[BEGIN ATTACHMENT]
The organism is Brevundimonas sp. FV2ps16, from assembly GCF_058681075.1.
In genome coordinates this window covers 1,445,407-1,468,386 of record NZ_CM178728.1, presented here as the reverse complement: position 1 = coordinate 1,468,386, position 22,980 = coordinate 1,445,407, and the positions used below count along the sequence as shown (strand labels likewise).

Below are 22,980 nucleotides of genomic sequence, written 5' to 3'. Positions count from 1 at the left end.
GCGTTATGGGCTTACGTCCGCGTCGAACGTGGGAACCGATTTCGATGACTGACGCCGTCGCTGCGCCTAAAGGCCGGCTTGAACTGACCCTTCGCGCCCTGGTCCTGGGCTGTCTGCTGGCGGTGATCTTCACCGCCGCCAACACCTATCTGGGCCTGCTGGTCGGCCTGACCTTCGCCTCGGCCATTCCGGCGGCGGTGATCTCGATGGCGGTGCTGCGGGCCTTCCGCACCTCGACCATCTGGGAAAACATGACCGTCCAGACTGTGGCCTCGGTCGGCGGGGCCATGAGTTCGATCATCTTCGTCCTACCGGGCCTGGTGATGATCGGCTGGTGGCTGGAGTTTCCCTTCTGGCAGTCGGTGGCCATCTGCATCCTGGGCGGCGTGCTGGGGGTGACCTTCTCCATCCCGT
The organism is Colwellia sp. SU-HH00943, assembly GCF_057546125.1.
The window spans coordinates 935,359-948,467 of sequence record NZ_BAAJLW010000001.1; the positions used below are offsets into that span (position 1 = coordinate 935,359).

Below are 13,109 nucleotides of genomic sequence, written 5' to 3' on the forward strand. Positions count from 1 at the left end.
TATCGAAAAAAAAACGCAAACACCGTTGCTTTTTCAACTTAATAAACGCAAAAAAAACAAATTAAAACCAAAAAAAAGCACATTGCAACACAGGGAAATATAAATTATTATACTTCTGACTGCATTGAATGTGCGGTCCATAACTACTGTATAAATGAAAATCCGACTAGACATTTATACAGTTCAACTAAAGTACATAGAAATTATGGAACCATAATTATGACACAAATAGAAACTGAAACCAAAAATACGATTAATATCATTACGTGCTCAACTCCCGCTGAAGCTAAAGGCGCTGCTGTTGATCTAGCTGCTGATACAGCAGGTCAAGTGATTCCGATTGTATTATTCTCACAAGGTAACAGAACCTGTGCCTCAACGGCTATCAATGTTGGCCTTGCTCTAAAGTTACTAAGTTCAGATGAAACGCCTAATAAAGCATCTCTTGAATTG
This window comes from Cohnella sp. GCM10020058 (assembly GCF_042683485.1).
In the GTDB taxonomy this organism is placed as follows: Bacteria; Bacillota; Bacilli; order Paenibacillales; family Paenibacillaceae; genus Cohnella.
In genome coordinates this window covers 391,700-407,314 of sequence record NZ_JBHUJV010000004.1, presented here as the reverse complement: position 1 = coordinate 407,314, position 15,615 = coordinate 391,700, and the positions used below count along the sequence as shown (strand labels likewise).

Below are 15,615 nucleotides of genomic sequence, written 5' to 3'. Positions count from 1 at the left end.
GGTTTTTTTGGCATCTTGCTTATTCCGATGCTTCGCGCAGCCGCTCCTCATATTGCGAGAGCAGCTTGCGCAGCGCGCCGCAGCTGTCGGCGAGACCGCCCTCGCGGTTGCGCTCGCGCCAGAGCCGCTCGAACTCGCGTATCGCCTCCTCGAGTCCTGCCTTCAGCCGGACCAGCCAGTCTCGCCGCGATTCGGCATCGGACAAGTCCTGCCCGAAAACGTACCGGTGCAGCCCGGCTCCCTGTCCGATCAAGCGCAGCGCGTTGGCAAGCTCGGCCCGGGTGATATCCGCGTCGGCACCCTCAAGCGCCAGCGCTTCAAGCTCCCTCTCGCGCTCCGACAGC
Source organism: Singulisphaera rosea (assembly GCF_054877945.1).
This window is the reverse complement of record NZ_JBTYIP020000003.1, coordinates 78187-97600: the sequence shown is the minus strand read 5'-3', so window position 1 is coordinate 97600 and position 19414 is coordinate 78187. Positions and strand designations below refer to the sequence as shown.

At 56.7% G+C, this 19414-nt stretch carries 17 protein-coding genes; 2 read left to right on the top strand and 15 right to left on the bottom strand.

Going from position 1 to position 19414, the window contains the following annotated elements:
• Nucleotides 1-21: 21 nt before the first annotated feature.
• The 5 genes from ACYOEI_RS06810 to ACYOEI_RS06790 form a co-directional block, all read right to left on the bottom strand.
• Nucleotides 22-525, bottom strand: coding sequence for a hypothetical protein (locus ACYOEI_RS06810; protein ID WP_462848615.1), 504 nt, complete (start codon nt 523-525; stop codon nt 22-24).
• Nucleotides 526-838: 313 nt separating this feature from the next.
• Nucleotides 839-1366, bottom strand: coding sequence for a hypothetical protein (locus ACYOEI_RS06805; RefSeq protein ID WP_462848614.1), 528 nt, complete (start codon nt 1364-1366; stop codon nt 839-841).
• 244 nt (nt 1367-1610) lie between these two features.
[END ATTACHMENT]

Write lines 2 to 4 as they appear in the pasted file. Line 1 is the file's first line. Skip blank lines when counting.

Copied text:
In genome coordinates this window covers 1,445,407-1,468,386 of record NZ_CM178728.1, presented here as the reverse complement: position 1 = coordinate 1,468,386, position 22,980 = coordinate 1,445,407, and the positions used below count along the sequence as shown (strand labels likewise).

Below are 22,980 nucleotides of genomic sequence, written 5' to 3'. Positions count from 1 at the left end.
GCGTTATGGGCTTACGTCCGCGTCGAACGTGGGAACCGATTTCGATGACTGACGCCGTCGCTGCGCCTAAAGGCCGGCTTGAACTGACCCTTCGCGCCCTGGTCCTGGGCTGTCTGCTGGCGGTGATCTTCACCGCCGCCAACACCTATCTGGGCCTGCTGGTCGGCCTGACCTTCGCCTCGGCCATTCCGGCGGCGGTGATCTCGATGGCGGTGCTGCGGGCCTTCCGCACCTCGACCATCTGGGAAAACATGACCGTCCAGACTGTGGCCTCGGTCGGCGGGGCCATGAGTTCGATCATCTTCGTCCTACCGGGCCTGGTGATGATCGGCTGGTGGCTGGAGTTTCCCTTCTGGCAGTCGGTGGCCATCTGCATCCTGGGCGGCGTGCTGGGGGTGACCTTCTCCATCCCGT